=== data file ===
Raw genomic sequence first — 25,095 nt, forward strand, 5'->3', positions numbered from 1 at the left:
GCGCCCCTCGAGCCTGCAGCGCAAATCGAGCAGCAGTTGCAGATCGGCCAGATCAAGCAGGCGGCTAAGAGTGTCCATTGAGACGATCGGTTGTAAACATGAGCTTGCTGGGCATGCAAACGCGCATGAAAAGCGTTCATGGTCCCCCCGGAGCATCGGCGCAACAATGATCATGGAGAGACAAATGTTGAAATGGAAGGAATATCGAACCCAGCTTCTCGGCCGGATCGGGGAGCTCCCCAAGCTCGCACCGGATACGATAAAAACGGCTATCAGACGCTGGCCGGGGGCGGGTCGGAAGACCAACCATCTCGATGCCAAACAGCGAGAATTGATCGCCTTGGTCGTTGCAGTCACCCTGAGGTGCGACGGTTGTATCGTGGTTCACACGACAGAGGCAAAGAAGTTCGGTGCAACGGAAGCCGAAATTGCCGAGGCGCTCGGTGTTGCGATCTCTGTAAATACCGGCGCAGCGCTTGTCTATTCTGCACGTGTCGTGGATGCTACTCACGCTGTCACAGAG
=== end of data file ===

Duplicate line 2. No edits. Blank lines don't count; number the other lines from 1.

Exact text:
GCGCCCCTCGAGCCTGCAGCGCAAATCGAGCAGCAGTTGCAGATCGGCCAGATCAAGCAGGCGGCTAAGAGTGTCCATTGAGACGATCGGTTGTAAACATGAGCTTGCTGGGCATGCAAACGCGCATGAAAAGCGTTCATGGTCCCCCCGGAGCATCGGCGCAACAATGATCATGGAGAGACAAATGTTGAAATGGAAGGAATATCGAACCCAGCTTCTCGGCCGGATCGGGGAGCTCCCCAAGCTCGCACCGGATACGATAAAAACGGCTATCAGACGCTGGCCGGGGGCGGGTCGGAAGACCAACCATCTCGATGCCAAACAGCGAGAATTGATCGCCTTGGTCGTTGCAGTCACCCTGAGGTGCGACGGTTGTATCGTGGTTCACACGACAGAGGCAAAGAAGTTCGGTGCAACGGAAGCCGAAATTGCCGAGGCGCTCGGTGTTGCGATCTCTGTAAATACCGGCGCAGCGCTTGTCTATTCTGCACGTGTCGTGGATGCTACTCACGCTGTCACAGAG